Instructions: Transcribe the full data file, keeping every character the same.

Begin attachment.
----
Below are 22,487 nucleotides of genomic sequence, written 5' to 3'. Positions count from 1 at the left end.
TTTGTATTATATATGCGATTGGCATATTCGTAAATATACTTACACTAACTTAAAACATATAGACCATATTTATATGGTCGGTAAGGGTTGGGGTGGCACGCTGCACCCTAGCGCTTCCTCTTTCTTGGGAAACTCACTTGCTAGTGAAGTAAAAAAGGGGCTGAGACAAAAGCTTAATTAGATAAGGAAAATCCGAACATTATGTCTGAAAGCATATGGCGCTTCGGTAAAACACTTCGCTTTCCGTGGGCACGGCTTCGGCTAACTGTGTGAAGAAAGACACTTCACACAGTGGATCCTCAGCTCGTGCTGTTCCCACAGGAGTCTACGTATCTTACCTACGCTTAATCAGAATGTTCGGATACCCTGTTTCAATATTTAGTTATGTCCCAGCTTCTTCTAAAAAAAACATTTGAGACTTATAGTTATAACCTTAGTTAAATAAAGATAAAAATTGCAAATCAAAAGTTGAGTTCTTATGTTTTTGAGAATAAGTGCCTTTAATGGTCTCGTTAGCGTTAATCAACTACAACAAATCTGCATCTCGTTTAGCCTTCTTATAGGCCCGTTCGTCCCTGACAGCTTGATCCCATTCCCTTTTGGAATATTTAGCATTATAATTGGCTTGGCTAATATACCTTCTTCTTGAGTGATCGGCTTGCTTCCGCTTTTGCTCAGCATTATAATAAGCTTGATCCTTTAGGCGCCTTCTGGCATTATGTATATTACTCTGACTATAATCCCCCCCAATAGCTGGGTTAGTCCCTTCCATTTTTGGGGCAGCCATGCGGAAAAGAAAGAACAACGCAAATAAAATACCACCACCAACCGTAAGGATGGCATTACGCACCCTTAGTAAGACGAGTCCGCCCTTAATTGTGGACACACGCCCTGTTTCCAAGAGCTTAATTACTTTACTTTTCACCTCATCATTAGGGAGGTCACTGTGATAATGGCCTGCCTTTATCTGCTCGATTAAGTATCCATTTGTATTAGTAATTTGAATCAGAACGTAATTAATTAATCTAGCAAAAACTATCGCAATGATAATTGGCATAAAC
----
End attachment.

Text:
Below are 22,487 nucleotides of genomic sequence, written 5' to 3'. Positions count from 1 at the left end.
TTTGTATTATATATGCGATTGGCATATTCGTAAATATACTTACACTAACTTAAAACATATAGACCATATTTATATGGTCGGTAAGGGTTGGGGTGGCACGCTGCACCCTAGCGCTTCCTCTTTCTTGGGAAACTCACTTGCTAGTGAAGTAAAAAAGGGGCTGAGACAAAAGCTTAATTAGATAAGGAAAATCCGAACATTATGTCTGAAAGCATATGGCGCTTCGGTAAAACACTTCGCTTTCCGTGGGCACGGCTTCGGCTAACTGTGTGAAGAAAGACACTTCACACAGTGGATCCTCAGCTCGTGCTGTTCCCACAGGAGTCTACGTATCTTACCTACGCTTAATCAGAATGTTCGGATACCCTGTTTCAATATTTAGTTATGTCCCAGCTTCTTCTAAAAAAAACATTTGAGACTTATAGTTATAACCTTAGTTAAATAAAGATAAAAATTGCAAATCAAAAGTTGAGTTCTTATGTTTTTGAGAATAAGTGCCTTTAATGGTCTCGTTAGCGTTAATCAACTACAACAAATCTGCATCTCGTTTAGCCTTCTTATAGGCCCGTTCGTCCCTGACAGCTTGATCCCATTCCCTTTTGGAATATTTAGCATTATAATTGGCTTGGCTAATATACCTTCTTCTTGAGTGATCGGCTTGCTTCCGCTTTTGCTCAGCATTATAATAAGCTTGATCCTTTAGGCGCCTTCTGGCATTATGTATATTACTCTGACTATAATCCCCCCCAATAGCTGGGTTAGTCCCTTCCATTTTTGGGGCAGCCATGCGGAAAAGAAAGAACAACGCAAATAAAATACCACCACCAACCGTAAGGATGGCATTACGCACCCTTAGTAAGACGAGTCCGCCCTTAATTGTGGACACACGCCCTGTTTCCAAGAGCTTAATTACTTTACTTTTCACCTCATCATTAGGGAGGTCACTGTGATAATGGCCTGCCTTTATCTGCTCGATTAAGTATCCATTTGTATTAGTAATTTGAATCAGAACGTAATTAATTAATCTAGCAAAAACTATCGCAATGATAATTGGCATAAAC